Elliott Wave International, however, saw a different outcome for gold on the metal’s price chart: an impending decline. In theSeptember 2011 Elliott Wave Financial Forecast, our analysis included the following chart, which showed gold prices at or near the end of a decade-long, 5-wave advance.

“Gold’s wave structure is consistent with a terminating rise. [Elliott waves progress and therefore top out in 5 waves]. As this monthly chart shows, prices exceeded the upper line of the channel formed by the rally from the 1999 low in what Elliott terms a throw-over. A throw-over occurs at the end of a fifth wave, and represents a final burst of buying. The pattern is confirmed as complete once prices close back under the upper line, which currently crosses $1650.”

From its September 2011 peak of $1921.50, gold prices have plunged 30%-plus, hitting a 4-year low on November 3 — indeed confirming the Elliott set-up of a long-term tradable top the waves warned about three years ago.

An independent perspective like this gives you the opportunity to see financial markets in a radical new light; one that brings you closer to understanding the reason why prices move the way they do, and anticipating those moves before they take place.

Gold: The Big Picture and the Near-Term Outlook
You can better understand gold’s price swings when you know the big picture in this precious metal. In these two 5-minute video clips from his presentation at the San Francisco MoneyShow in August 2014, EWI’s Chief Market Analyst Steve Hochberg looks at a long-term chart of gold to demonstrate how extreme opinions cause most people, governments and central banks to act on a trend at just the wrong time. He then explains his current analysis, and he offers you his outlook for gold over the coming months. His forecast has already begun to take shape.

Watch his videos free now >>


This article was syndicated by Elliott Wave International and was originally published under the headline A GREAT Model to Understand Gold’s Price Swings. EWI is the world’s largest market forecasting firm. Its staff of full-time analysts led by Chartered Market Technician Robert Prechter provides 24-hour-a-day market analysis to institutional and private investors around the world.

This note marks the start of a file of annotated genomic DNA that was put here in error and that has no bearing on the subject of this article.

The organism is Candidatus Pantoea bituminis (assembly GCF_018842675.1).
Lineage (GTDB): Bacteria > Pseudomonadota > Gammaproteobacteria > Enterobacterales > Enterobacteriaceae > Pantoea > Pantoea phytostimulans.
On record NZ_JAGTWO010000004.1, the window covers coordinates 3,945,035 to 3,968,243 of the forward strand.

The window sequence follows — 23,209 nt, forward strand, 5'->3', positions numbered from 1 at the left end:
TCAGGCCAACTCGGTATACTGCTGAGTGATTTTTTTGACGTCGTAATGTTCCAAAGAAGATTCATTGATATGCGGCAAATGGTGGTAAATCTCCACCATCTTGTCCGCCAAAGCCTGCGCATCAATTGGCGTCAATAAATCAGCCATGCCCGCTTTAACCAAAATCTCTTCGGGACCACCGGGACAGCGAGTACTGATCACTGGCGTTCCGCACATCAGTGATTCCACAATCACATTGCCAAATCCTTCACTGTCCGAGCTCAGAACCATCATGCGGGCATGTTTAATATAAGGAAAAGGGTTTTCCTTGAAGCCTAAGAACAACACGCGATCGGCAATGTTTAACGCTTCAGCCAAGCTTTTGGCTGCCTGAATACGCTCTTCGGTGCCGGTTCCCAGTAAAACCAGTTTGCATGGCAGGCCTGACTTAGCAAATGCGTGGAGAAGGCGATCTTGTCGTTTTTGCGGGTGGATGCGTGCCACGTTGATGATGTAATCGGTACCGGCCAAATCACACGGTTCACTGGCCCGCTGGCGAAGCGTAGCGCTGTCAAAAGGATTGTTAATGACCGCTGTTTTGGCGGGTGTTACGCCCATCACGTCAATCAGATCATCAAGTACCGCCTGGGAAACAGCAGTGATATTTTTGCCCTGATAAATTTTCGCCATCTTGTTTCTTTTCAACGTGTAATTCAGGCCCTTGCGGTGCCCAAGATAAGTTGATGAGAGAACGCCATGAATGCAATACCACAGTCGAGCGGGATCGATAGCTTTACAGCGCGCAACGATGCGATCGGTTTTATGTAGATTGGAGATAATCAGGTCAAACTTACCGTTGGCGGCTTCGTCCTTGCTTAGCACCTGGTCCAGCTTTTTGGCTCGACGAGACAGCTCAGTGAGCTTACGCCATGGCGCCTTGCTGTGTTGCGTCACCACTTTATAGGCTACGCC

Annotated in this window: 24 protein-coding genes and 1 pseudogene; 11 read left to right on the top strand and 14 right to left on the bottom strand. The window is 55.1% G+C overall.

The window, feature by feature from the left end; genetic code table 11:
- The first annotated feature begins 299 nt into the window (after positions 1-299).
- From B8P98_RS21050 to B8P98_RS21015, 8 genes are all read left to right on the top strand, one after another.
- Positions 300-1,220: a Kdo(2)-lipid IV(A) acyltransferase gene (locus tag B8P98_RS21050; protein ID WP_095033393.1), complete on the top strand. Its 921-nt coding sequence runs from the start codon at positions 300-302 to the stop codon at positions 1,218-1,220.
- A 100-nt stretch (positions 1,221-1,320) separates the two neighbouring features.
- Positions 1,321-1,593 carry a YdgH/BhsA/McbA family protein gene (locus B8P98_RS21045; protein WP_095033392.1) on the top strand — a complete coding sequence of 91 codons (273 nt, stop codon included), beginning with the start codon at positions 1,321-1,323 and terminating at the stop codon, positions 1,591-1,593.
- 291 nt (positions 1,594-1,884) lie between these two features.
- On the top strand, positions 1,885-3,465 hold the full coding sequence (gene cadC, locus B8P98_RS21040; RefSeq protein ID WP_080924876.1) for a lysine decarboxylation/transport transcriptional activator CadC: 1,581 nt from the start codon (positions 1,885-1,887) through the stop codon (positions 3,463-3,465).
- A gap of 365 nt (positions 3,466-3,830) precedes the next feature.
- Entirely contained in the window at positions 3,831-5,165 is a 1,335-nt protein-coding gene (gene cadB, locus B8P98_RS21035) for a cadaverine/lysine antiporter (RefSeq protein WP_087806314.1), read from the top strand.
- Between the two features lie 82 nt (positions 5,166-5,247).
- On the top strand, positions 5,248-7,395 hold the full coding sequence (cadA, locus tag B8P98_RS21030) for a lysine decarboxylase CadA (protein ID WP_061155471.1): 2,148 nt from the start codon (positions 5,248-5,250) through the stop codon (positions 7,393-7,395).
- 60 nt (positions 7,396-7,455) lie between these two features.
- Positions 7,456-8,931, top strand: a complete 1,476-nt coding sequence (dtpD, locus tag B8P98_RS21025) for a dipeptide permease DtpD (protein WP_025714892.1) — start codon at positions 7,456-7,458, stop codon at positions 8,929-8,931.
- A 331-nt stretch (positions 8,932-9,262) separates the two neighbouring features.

Europe: The ONE Economic Comparison That Must Not Be Named… Was Just Named

Actually this article was written and produced in September 2014 – I just didn’t publish it on this site – and NOW Deflation is panicking all the finance chiefs of Europe – Predicted years ago and continually – WELL DONE Elliot Wave International for your bold and analytically stance throughout this Deflationary Depression we’ve been in since March 2000.

Very few people called it right – from recollection a handful – well done

Europe: The ONE Economic Comparison That Must Not Be Named… Was Just Named
The Continent is now teetering on the edge of a “Japan-style” deflation. Here’s our take on it.

By Elliott Wave International

It’s happened. The one economic comparison Europe has dreaded more than any other; the name that’s akin to Lord Voldemort for investors has been uttered: “deflation.”

And it’s not just “deflation.” You can still spin that term in a positive light if you get creative enough. Say, for example,

“Falling prices during deflation actually encourage consumers to spend.”

But once you add the following two very distinct words, there’s no way to turn that frown upside down. And those words are“Japan-style” deflation.

Japan has languished in a deflationary cycle pretty much since the late 1990s, its once booming economy reduced to ‘lost decades’ of stagnation. Europe is now teetering on the edge.” (Sept. 19, Associated Press)

Which begs an obvious question: Weren’t Europe’s central banks supposed to prevent this very scenario from happening via their unprecedented, 4-year-long campaign of “money-printing,” bond-buying and interest-rate-slashing?

The answer to that question is… yes. Those actions were indeed supposed to boost inflation.

What’s more, no one can say the European Central Bank didn’t utilize every available tool in their arsenal to try and accomplish that end. The problem is they were fighting a losing battle.